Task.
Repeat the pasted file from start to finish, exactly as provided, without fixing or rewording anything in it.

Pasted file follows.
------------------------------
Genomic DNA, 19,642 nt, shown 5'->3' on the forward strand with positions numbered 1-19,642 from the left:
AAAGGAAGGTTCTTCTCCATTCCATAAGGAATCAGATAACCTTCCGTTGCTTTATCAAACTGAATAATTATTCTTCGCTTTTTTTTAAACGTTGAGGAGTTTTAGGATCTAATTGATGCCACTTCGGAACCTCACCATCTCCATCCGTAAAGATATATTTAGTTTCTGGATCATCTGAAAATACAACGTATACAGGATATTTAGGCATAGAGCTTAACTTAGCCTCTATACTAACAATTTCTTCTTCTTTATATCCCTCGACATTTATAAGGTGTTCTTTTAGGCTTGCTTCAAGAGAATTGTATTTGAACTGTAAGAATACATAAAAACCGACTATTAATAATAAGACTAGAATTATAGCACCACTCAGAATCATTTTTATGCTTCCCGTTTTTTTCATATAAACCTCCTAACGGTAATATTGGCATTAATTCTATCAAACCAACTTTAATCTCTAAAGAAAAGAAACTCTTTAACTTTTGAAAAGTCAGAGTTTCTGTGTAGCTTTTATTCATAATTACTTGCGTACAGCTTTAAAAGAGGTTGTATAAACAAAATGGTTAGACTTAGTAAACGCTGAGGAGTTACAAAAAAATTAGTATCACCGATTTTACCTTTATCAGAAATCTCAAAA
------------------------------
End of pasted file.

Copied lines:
Genomic DNA, 19,642 nt, shown 5'->3' on the forward strand with positions numbered 1-19,642 from the left:
AAAGGAAGGTTCTTCTCCATTCCATAAGGAATCAGATAACCTTCCGTTGCTTTATCAAACTGAATAATTATTCTTCGCTTTTTTTTAAACGTTGAGGAGTTTTAGGATCTAATTGATGCCACTTCGGAACCTCACCATCTCCATCCGTAAAGATATATTTAGTTTCTGGATCATCTGAAAATACAACGTATACAGGATATTTAGGCATAGAGCTTAACTTAGCCTCTATACTAACAATTTCTTCTTCTTTATATCCCTCGACATTTATAAGGTGTTCTTTTAGGCTTGCTTCAAGAGAATTGTATTTGAACTGTAAGAATACATAAAAACCGACTATTAATAATAAGACTAGAATTATAGCACCACTCAGAATCATTTTTATGCTTCCCGTTTTTTTCATATAAACCTCCTAACGGTAATATTGGCATTAATTCTATCAAACCAACTTTAATCTCTAAAGAAAAGAAACTCTTTAACTTTTGAAAAGTCAGAGTTTCTGTGTAGCTTTTATTCATAATTACTTGCGTACAGCTTTAAAAGAGGTTGTATAAACAAAATGGTTAGACTTAGTAAACGCTGAGGAGTTACAAAAAAATTAGTATCACCGATTTTACCTTTATCAGAAATCTCAAAA